Advertisement
YOU ARE HERE: LAT HomeCollectionsPlane Crash

Navy jet crash: Why no fatalities? Luck and skill, officials say

April 07, 2012|By David Zucchino
  • Virginia authorities said it was miracle that no one was killed when a Navy fighter jet crashed into an apartment complex in Virginia Beach.
Virginia authorities said it was miracle that no one was killed when a Navy… (David Zucchino/Los Angeles…)

VIRGINIA BEACH, Va. — A supersonic military jet fighter crashes into a densely populated urban neighborhood at mid-day. Flames erupt. At least 40 apartments are destroyed or damaged.

But, miraculously, no one is killed. Only seven people, including the two aviators aboard, are injured, none seriously.

How is that possible? Civilian and military officials in this military town were struggling Saturday to answer that question, less than 24 hours after a Navy F/A-18D Hornet on a training mission slammed into an apartment complex just after noon Friday. Fire department officials announced Saturday morning that three residents unaccounted for Friday night had been located and that all residents of the complex were safe.

PHOTOS: Navy jet crashes into apartments in Virginia Beach

“I think it’s an act of divine providence,” Virginia Gov. Bob McDonnell told the Virginian-Pilot newspaper.

Other officials attributed the absence of fatalities to good luck, regular crew and emergency training, a quick response by police and fire departments and the coolheaded assistance of people in the apartment complex. One of the pilots, still attached to his parachute, was helped by residents, many of whom escorted neighbors to safety in the chaotic moments after the crash.

Fire department officials said the fire was not as bad as it could have been because much of the plane’s fuel was dumped just before the crash. The Navy said it was not yet clear whether that was because of  mechanical malfunctions or because of actions taken by the two aviators before they parachuted to safety. And because the plane crashed on a weekday afternoon, many residents were at work or away on errands.

“We’re blessed,” Virginia Beach Mayor Will Sessoms said after touring the crash site.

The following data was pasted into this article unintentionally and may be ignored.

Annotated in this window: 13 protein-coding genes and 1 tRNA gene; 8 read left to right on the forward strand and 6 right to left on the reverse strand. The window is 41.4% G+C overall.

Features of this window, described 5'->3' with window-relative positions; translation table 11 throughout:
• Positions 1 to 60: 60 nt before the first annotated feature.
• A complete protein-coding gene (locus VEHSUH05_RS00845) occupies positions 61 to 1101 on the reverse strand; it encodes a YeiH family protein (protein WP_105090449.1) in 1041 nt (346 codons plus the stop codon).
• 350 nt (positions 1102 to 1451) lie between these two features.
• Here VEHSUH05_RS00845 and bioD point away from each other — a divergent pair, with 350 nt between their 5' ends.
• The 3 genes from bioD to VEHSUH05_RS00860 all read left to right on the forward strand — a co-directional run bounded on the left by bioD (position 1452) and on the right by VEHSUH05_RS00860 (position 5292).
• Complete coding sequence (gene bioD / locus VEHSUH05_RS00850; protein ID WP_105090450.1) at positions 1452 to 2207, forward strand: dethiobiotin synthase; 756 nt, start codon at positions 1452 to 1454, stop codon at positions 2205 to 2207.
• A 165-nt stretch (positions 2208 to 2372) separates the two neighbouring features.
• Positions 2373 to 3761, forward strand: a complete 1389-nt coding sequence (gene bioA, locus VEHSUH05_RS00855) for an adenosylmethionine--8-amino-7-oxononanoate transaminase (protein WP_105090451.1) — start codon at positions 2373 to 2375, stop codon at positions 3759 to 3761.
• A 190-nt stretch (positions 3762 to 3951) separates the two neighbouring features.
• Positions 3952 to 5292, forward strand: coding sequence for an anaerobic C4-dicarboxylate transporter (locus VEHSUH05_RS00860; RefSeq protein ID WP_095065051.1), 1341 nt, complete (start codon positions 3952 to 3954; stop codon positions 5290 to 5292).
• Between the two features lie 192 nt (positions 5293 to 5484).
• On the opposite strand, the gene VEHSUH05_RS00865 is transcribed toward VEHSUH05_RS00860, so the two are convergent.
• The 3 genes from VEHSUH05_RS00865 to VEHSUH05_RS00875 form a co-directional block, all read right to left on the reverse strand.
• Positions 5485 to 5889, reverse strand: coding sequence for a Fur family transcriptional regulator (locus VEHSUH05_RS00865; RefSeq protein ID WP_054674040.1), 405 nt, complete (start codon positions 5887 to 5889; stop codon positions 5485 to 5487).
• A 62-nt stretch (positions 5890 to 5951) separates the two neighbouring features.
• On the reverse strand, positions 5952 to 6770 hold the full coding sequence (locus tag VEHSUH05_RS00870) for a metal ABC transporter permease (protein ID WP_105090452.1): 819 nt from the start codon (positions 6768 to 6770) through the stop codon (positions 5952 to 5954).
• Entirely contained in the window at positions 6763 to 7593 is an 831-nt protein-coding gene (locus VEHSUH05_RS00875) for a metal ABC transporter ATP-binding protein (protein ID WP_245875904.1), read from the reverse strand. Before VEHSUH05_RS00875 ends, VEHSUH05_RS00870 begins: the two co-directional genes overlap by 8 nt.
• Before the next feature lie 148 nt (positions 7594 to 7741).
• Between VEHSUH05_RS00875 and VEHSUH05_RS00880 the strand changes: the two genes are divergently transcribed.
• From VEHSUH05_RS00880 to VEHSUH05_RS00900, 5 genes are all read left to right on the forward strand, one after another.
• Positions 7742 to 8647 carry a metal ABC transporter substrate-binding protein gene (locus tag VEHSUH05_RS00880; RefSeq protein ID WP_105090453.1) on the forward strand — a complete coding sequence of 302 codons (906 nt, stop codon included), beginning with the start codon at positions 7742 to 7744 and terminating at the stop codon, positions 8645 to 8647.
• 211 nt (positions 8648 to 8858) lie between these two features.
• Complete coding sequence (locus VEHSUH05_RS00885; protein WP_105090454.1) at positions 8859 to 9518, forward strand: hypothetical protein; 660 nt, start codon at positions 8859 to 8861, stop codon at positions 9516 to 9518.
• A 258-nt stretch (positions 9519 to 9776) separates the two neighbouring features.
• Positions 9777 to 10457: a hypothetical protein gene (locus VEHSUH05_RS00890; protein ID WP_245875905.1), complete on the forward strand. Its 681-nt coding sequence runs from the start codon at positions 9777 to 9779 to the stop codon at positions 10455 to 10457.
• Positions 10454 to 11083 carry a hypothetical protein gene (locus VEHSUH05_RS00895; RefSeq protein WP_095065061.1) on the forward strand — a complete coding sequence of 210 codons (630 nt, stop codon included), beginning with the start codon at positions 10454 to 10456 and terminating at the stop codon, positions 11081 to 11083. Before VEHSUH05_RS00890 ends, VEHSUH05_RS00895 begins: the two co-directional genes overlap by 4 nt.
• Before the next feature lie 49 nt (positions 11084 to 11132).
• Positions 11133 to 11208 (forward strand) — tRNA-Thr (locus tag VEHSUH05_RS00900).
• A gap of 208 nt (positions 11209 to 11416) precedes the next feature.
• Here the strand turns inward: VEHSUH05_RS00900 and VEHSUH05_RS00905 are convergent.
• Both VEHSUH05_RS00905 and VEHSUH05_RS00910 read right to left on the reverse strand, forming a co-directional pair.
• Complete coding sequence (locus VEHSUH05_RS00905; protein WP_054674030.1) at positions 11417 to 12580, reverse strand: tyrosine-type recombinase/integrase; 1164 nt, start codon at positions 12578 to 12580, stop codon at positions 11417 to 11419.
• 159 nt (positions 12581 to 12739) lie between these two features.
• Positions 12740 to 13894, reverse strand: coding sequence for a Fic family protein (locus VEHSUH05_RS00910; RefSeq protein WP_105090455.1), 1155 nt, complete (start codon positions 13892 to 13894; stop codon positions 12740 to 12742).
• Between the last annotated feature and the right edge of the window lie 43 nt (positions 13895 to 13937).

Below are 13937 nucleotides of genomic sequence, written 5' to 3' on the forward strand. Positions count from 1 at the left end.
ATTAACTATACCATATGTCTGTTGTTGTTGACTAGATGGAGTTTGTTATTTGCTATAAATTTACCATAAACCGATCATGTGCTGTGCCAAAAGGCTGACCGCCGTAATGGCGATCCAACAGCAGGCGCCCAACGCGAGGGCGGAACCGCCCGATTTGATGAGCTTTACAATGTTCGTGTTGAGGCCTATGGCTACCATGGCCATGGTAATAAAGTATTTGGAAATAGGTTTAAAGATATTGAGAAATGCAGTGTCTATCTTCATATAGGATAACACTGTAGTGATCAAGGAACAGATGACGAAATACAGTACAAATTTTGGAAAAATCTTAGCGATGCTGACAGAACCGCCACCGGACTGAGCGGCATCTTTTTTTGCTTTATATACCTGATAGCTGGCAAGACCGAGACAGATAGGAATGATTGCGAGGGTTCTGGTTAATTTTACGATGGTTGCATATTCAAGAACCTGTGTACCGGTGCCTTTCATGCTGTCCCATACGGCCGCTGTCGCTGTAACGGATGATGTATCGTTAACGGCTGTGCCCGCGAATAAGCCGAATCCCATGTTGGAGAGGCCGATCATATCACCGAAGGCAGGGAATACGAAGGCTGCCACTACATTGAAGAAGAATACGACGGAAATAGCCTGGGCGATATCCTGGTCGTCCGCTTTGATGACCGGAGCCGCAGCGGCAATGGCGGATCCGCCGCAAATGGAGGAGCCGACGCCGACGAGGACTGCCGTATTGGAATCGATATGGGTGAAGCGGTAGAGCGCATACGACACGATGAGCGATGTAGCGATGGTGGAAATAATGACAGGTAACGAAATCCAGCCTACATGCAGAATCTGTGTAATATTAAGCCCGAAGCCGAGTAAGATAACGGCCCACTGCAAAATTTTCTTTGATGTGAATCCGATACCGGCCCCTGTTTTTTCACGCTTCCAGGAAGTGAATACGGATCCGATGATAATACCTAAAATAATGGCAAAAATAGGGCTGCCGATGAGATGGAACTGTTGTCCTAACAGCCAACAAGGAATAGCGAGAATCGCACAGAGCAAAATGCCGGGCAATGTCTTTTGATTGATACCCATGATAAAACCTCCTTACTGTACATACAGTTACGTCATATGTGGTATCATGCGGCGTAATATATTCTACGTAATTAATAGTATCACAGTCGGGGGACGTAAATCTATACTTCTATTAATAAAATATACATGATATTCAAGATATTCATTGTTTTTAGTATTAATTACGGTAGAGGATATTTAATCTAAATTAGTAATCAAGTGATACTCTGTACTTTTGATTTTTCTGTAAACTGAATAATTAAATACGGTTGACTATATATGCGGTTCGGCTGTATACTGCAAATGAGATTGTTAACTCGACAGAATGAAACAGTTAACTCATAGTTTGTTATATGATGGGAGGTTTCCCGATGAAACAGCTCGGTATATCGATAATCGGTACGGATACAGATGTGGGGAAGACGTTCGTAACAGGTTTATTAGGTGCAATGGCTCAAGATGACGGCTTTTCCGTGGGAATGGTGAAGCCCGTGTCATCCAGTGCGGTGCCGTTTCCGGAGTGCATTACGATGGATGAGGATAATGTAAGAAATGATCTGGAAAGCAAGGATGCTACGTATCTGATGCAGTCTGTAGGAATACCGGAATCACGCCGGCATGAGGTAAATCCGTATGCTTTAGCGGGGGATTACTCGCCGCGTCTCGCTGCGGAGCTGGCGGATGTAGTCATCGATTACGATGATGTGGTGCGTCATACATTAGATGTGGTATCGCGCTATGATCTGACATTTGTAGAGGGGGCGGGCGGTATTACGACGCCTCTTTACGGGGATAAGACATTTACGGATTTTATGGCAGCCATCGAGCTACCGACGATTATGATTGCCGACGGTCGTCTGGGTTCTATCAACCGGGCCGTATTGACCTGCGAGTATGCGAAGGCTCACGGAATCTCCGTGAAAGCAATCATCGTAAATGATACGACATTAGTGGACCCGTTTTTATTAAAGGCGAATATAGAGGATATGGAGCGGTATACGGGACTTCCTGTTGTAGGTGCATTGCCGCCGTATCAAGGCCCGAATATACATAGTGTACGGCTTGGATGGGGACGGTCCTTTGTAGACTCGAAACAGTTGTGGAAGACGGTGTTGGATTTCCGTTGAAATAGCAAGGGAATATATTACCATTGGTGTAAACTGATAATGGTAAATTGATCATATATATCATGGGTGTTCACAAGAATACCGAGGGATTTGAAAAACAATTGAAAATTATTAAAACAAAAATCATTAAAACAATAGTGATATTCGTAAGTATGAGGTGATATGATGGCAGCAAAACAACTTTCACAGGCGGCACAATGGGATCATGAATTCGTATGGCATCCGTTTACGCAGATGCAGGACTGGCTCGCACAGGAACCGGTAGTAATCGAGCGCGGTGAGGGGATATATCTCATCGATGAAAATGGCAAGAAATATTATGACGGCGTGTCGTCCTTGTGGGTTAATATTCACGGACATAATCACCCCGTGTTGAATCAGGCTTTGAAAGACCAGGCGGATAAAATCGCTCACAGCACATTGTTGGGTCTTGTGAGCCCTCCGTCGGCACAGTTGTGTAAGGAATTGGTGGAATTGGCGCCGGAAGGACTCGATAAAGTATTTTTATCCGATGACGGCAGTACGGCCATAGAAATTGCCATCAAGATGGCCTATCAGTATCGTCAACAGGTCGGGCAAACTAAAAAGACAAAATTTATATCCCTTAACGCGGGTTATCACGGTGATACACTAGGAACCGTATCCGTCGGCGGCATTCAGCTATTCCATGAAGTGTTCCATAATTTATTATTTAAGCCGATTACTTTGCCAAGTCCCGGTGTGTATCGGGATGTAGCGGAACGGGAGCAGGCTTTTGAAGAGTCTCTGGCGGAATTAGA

Navy Capt. Mark Weisgerber of the U.S. Fleet Forces Command, who said the two-seat Hornet experienced a “catastrophic mechanical malfunction,” praised the crew for taking decisive action. “The mitigating factor in this is there was an eminently well-trained and qualified teacher in the back seat” of the doomed plane, he said.

Witnesses interviewed at the scene said police and fire crews were at the site within minutes, moving residents to safety with the assistance of neighbors, many of whom are in the military and work at bases in the area. The raging fire was under control in about an hour, witnesses said.

Military and civilian first responders train regularly for just such catastrophes, emergency officials said Saturday. As recently as December, crews trained together during a drill at a nearby military base, working to put out a training fire at a simulated plane crash and treating mock casualties.

After searching all apartments damaged or destroyed in the crash, emergency officials said Saturday morning that they had accounted for all residents of the Mayfair Mews complex. They were still trying to determine whether anyone visiting the at the time of the crash was missing.

“I’m happy to report that we don’t have any reports of missing people at this time,” Virginia Beach Fire and Rescue Battalion Chief Tim Riley said at the scene. “We are transitioning from a search and rescue to an investigation.”

Navy officials said Saturday they were continuing to investigate the cause of the crash.

Six people, including one of the two pilots, were treated at a local hospital and released Friday. The other aviator was released Saturday. The Navy described his injuries as relatively minor and said he was doing well.

A student pilot was in the front seat of the jet and the experienced instructor was in the rear, the Navy said. One of them apologized for the crash to residents who assisted him, a witness told reporters.

The charred wreckage of the plane was clearly visible from the street Saturday morning after police took down much of the cordon they had set up Friday. Just behind the remaining yellow police tape, the Hornet’s fuselage and twin-finned tail section lay on a grassy courtyard next to a blackened tree and badly burned brick, two-story apartment buildings.

The faint scent of jet fuel was still present Saturday morning.

Just 30 feet away from the plane, other apartments seemed untouched. On several balconies, chairs, tables and plants were arranged as if nothing had happened. The complex is populated mostly by elderly people. Many residents of an adjacent apartment complex, Birdneck Village, work at military bases.

The tree-lined neighborhood is about two miles from Naval Air Station Oceana, where the Hornet had taken off just after noon Friday. It crashed moments later.


Built at a cost of about $29 million, the F/A-18D is a twin-engine supersonic fighter plane with a 40-foot wingspan capable of flying at speeds up to Mach 1.8, according to its manufacturer, Boeing Co.

Advertisement
Los Angeles Times Articles
|
|
|